Doing the steps is a great process and can only lead to greater happiness. It doesn't have to be full on and if someone is telling you off / telling you what to do in the fellowship, then that's probably a red flag. Most good sponsors will gently and kindly guide you. I chose a sponsor who was not a dictatorial guy in any way as I didn't need a "my way or the highway person but more of a supportive and compassionate confidant. Over 6 or 7 sessions we must have spent north of 20 hours going through my step 5 - he knows everything about me now and how I approach life - when I get off course with my thinking and I start to catastrophise he always brings me back to earth and helps me get over myself and to snap out of it. It was such a privilege being given that time by someone who not only didn't resent doing it, but was happy to do it as helping me helped keep him sober. Even if I had paid someone for those 20+ hours I would never have had the degree of engagement I got from my sponsor and for that I feel truly privileged. It was an emotional experience and I have found a friend for life. And I have also found the basis for lasting peace. I just need to maintain my emotional and spiritual condition by keeping myself in check and doing my best / being honest etc. Sometimes it is hard keeping myself in check, but if I put a genuine effort in I will always get back to peace. Hope that helps
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Old 11-28-2022, 07:48 AM
  # 64 (permalink)  
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I saw I'd posted in this thread earlier, turns out it was back in 2019 after my initial AA experience. Since then I've keep going back (hahaha that's what they say, see) now and then, first to an "agnostic" AA group in early 2020 which was interesting but I was going the other way, starting to believe in God myself after almost going full-octane Buddhist. Now I've got a more conventional group I'm comfortable with, I go every Wednesday at noon, very small meetings but really perfect for me. I'm never gonna get a sponsor or formally "work the steps" but they know that and I'm right on the big issues so they tolerate me ok hahaha. I like it and it has helped my rebuilding my atrophied social skills immensely. Also brought me closer to God, which is really the crux of the whole thing I'd say!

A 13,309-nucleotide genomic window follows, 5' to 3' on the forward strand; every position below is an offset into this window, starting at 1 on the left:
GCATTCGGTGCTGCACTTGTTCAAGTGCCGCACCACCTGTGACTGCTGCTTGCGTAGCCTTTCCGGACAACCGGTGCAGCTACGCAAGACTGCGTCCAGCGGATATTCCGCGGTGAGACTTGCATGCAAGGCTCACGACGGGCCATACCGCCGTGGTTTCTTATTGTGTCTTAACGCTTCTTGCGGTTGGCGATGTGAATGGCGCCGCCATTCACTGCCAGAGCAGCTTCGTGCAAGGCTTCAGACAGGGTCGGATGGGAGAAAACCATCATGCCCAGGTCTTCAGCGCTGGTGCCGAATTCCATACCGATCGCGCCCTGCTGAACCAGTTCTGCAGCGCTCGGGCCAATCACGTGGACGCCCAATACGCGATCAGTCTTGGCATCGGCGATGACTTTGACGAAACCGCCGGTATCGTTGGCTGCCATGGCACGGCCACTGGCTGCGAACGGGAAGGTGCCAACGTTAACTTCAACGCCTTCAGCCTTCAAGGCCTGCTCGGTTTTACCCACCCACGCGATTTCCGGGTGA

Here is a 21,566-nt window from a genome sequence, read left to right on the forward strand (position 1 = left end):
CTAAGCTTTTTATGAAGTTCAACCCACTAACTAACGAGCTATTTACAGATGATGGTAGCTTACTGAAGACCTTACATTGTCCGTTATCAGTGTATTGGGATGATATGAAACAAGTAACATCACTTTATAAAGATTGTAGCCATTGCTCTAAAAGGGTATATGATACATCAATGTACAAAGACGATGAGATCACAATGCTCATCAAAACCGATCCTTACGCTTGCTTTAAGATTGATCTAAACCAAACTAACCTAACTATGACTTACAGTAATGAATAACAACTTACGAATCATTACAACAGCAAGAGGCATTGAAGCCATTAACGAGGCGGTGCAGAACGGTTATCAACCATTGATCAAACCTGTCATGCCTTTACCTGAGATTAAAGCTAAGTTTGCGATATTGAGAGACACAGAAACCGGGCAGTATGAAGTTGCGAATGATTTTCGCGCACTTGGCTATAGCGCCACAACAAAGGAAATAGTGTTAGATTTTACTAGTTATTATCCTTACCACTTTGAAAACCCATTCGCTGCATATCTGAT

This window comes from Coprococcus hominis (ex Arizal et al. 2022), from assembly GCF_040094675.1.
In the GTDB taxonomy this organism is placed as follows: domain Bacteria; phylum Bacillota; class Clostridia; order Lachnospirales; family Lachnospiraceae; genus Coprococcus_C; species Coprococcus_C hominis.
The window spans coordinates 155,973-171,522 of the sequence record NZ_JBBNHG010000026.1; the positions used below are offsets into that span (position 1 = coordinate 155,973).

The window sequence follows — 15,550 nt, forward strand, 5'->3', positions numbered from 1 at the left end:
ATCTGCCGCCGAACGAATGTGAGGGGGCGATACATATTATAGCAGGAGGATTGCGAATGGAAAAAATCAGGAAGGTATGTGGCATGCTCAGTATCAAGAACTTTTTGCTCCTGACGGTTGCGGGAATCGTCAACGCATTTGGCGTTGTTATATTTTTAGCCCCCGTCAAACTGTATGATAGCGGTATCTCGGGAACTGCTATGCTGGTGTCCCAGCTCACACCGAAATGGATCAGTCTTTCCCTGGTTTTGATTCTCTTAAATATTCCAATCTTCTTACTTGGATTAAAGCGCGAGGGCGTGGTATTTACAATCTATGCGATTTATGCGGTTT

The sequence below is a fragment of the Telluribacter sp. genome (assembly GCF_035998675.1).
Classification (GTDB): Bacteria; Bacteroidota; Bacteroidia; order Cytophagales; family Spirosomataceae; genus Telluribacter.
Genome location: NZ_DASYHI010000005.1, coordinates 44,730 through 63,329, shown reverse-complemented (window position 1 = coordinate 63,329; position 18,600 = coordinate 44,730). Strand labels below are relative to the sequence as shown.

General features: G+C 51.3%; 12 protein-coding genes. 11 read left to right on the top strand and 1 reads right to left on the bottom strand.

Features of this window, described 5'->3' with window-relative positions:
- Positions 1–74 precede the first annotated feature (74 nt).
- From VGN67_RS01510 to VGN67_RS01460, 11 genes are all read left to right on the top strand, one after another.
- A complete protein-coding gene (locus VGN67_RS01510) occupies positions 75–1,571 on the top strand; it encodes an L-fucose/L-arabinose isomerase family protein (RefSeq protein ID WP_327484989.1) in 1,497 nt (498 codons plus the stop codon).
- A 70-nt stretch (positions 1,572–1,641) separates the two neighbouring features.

When I "share" (or as I tend to say, "I'm gonna talk now") in meetings, I always always always say I got sober at an online sobriety website. And inside I think, "Thank God I found SR and the great people there back in 2016!"
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Old 12-01-2022, 03:42 AM
  # 65 (permalink)  
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Thanks for your post Snazz, it was great to read.
I've quit two times, first in 1993 for 1Ĺ year and again in 2016 (I'll reach 6 years in a few days)